• WL100/34: Jeux vénitiens, **24 April 1961

Today is the 52nd anniversary of the premiere of the first version of Lutosławski’s Jeux vénitiens (1960-61).  It was performed at the Venice Biennale on 24 April 1961 in the Teatro Fenice, Venice, by the Kraków Philharmonic CO, conducted by Andrzej Markowski.  Jeux vénitiens was a crucial turning point in Lutosławski’s music, notably for his first use of aleatory counterpoint.  This feature became one of the main characteristics of his music on which he and commentators placed considerable emphasis.  What is less explored is the range of ways in which Lutosławski realised this feature by melodic-rhythmic means.  He refined this aspect in subsequent works (Trois poèmes, String Quartet, Paroles tissées, etc.), but his first attempts were unsatisfactory insofar as he subsequently revised key passages in the outer movements of Jeux vénitiens.

I have written about these changes and the whole gestation of Jeux vénitiens elsewhere.*  But to mark this anniversary, I’m posting below – for the first time in public – the complete woodwind texture that occurs at the start of the piece (the lower image runs on from the first).  There are other aspects of this autograph manuscript that Lutosławski would change after Venice – here he simply crosses out the passage with a wavy line – and I will return to them in the future.  But anyone interested in comparing the motivic content in these two images with the woodwind parts in the printed score of the revised version will find much on which to ponder.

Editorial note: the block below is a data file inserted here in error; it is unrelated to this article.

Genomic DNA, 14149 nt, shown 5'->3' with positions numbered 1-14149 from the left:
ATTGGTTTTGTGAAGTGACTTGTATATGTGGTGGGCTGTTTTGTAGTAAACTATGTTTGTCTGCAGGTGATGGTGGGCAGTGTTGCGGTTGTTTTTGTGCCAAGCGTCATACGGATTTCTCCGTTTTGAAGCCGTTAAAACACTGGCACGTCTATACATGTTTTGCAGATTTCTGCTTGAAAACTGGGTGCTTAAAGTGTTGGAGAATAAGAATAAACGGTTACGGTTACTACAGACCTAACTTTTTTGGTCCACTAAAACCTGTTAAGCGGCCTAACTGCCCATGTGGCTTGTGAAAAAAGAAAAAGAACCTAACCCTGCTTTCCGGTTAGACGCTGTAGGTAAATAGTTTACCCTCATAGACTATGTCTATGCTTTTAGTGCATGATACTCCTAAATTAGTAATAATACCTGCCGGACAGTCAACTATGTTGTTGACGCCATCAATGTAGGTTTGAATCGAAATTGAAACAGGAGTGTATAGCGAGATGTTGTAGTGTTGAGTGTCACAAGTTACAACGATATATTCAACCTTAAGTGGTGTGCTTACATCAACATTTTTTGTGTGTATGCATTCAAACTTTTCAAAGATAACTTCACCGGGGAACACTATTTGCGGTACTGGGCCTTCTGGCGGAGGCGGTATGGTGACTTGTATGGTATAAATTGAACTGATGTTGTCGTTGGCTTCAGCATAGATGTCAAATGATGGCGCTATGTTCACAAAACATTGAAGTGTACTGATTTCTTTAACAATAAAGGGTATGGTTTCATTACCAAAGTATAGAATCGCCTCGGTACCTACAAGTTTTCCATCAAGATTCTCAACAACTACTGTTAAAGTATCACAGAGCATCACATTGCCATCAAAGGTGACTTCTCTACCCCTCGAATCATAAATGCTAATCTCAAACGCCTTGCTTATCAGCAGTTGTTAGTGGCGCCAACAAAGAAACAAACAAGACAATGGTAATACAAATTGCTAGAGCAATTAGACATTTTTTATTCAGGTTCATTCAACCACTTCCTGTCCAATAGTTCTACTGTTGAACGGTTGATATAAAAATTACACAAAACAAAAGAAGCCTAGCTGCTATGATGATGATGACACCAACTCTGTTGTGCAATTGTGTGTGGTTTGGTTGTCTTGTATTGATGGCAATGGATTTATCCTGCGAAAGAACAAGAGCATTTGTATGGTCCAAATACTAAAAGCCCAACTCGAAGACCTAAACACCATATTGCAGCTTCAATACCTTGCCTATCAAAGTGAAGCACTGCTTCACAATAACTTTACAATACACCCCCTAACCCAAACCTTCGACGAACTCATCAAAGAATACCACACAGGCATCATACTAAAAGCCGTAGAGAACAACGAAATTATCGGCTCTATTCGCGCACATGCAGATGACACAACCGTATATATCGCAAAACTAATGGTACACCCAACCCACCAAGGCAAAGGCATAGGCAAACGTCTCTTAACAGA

The somewhat enigmatic comment at the top of the first image reads: ‘ew. rozbicie na składowe różnej budowy’ – ‘poss. to be split into components of different construction’.

WL JV:1 1st vers ww 1:2

WL JV:I 1st vers ww 2:2* ‘Jeux vénitiens: Working Methods at the Start of Lutosławski’s Mature Period’, Lutosławski Studies, ed. Zbigniew Skowron (Oxford: OUP, 2001), pp.211-43.

One Response to • WL100/34: Jeux vénitiens, **24 April 1961

  1. Pingback: ‘He has died with much music still in him…’ | notesfromapianist

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